Browse Results For:
Using a late-nineteenth-century California resort as a case study, Stacey Camp discusses how the parameters of citizenship and national belonging have been defined and redefined since Europeans arrived on the continent. In a unique and powerful contribution to the field of historical archaeology, Camp uses of the remnants of material culture to reveal how those in power sought to mold the composition of the United States as well as how those on the margins of American society carved out their own definitions of citizenship.
The Colorado Coalfield Strike of 1913-1914
"The Archaeology of Class War has much to recommend it, especially to specialists in Colorado, labor and industrial, ethnic, and gender history."—Center for Coloardo & the West The Archaeology of the Colorado Coalfield War Project has conducted archaeological investigations at the site of the Ludlow Massacre in Ludlow, Colorado, since 1996. With the help of the United Mine Workers of America and funds from the Colorado State Historical Society and the Colorado Endowment for the Humanities, the scholars involved have integrated archaeological finds with archival evidence to show how the everyday experiences of miners and their families shaped the strike and its outcome. The Archaeology of Class War weaves together material culture, documents, oral histories, landscapes, and photographs to reveal aspects of the strike and life in early twentieth-century Colorado coalfields unlike any standard documentary history. Excavations at the site of the massacre and the nearby town of Berwind exposed tent platforms, latrines, trash dumps, and the cellars in which families huddled during the attack. Myriad artifacts - from canning jars to a doll's head - reveal the details of daily existence and bring the community to life. The Archaeology of Class War will be of interest to archaeologists, historians, and general readers interested in mining
In this innovative study, Jun Kimura integrates historical data with archaeological findings to examine a wide array of eleventh- through nineteenth-century ships from China, Korea, and Japan. Chinese junks and Japanese sailing ships were known throughout the world, and this work illustrates why their innovative designs have survived the centuries.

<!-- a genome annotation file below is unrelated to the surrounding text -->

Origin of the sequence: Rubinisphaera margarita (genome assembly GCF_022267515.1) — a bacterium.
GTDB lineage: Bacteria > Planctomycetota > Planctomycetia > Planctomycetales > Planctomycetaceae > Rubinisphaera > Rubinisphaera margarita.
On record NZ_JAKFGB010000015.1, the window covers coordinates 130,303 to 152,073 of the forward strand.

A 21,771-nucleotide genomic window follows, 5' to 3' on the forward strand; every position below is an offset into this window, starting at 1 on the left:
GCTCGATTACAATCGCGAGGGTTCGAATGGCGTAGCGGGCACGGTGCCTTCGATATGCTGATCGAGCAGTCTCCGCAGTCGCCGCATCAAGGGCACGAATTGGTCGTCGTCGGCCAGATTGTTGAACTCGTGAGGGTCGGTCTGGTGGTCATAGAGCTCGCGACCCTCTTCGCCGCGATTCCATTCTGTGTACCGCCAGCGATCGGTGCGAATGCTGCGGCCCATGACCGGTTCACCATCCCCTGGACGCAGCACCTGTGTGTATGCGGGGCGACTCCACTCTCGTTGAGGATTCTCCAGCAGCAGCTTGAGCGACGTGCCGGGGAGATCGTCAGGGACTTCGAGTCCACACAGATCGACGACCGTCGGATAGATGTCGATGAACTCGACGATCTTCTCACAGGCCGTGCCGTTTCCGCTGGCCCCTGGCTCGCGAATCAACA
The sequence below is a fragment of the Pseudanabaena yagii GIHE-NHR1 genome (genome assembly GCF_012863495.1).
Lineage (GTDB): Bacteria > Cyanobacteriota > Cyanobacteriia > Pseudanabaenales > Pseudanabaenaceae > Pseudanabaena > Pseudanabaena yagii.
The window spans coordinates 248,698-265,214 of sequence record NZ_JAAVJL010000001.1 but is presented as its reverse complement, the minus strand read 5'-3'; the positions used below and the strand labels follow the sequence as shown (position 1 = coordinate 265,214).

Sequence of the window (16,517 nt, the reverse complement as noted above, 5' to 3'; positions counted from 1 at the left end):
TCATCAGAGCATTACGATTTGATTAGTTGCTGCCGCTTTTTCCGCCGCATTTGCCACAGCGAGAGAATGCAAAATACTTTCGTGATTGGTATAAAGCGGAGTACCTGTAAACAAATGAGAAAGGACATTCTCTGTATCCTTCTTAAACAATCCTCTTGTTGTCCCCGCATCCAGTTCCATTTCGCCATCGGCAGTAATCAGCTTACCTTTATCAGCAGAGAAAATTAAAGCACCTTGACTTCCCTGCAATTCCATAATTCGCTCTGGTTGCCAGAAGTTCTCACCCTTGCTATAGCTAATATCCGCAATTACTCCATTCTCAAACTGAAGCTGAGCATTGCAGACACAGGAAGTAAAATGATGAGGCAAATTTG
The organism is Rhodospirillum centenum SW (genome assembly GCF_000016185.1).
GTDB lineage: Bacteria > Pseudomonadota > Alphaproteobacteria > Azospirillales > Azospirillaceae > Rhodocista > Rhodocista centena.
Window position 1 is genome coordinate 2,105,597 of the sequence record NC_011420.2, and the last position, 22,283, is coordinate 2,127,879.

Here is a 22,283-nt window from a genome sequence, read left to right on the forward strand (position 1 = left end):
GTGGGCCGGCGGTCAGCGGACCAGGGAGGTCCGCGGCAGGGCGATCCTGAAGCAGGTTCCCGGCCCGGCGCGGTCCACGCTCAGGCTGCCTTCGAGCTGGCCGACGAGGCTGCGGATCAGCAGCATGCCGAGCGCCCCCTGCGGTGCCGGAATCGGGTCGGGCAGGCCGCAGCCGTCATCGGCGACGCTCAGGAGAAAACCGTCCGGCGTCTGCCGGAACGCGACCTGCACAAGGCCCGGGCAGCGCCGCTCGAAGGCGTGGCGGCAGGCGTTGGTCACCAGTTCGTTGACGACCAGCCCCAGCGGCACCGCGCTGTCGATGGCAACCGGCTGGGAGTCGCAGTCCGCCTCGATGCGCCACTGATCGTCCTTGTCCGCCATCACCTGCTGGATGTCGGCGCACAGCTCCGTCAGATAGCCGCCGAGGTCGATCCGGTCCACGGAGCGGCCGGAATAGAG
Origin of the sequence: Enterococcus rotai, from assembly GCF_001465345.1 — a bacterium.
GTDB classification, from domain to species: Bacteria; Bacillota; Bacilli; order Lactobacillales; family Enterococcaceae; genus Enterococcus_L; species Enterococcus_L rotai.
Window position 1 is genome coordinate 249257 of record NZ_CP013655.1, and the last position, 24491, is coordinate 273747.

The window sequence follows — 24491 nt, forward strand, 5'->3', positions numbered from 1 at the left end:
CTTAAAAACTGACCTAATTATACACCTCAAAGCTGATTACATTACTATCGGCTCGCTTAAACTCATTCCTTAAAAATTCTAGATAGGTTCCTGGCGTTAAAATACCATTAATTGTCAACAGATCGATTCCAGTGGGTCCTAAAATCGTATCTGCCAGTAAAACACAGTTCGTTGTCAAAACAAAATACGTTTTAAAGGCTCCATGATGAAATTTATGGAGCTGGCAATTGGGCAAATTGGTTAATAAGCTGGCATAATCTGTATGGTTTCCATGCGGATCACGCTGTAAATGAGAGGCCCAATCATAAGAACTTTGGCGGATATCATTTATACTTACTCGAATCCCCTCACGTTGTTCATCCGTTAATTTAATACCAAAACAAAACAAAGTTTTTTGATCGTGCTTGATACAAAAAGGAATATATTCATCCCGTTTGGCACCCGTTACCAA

Kimura presents an extensive dataset of excavated coastal and oceangoing ships that traveled the Yellow Sea, the East China Sea, and the South China Sea. Three detailed case studies include the Shinan and Quanzhou wrecks and the Takashima underwater site. Using travel documents, cargo manifests, iconographic paintings, and other descriptive resources, as well as the archaeological evidence of hull components, wooden timbers, and iron remains, Kimura sheds new light on East Asian shipbuilding traditions.
Conflict and Revolution in the United States
Race and Sexuality in Colonial San Francisco
This innovative work of historical archaeology illuminates the genesis of the Californios, a community of military settlers who forged a new identity on the northwest edge of Spanish North America. Since 1993, Barbara L. Voss has conducted archaeological excavations at the Presidio of San Francisco, founded by Spain during its colonization of California's central coast. Her research at the Presidio forms the basis for this rich study of cultural identity formation, or ethnogenesis, among the diverse peoples who came from widespread colonized populations to serve at the Presidio. Through a close investigation of the landscape, architecture, ceramics, clothing, and other aspects of material culture, she traces shifting contours of race and sexuality in colonial California.
Race and Sexuality in Colonial San Francisco
In this interdisciplinary study, Barbara Voss examines religious, environmental, cultural, and political differences at the Presidio of San Francisco, California to reveal the development of social identities within the colony. Voss reconciles material culture with historical records, challenging widely held beliefs about ethnic growth.
Cultural Change and Continuity in the Pre-Columbian Southeast
Fort Ticonderoga, the allegedly impenetrable star fort at the southern end of Lake Champlain, is famous for its role in the French and Indian War. But many other one-of-a-kind forts were instrumental in staking out the early American colonial frontier. On the 250th anniversary of this often-overlooked conflict, this volume musters an impressive range of scholars who tackle the lesser-known but nonetheless historically significant sites from barracks to bastions. Civilian, provincial, or imperial, the fortifications covered in this book range from South Carolina's Fort Prince George to Fort Frontenac in Ontario and to Fort de Chartres in Illinois.
These forts were built during the first serious arms race on the continent, as Europeans and colonists struggled to control the lucrative fur trade routes of the northern boundary. The contributors to this volume reveal how the French and British adapted their fortification techniques to the special needs of the North American frontier. By exploring the unique structures that guarded the borderlands, this book reveals much about the underlying economies and dynamics of the broader conflict that defined a critical period of the American experience.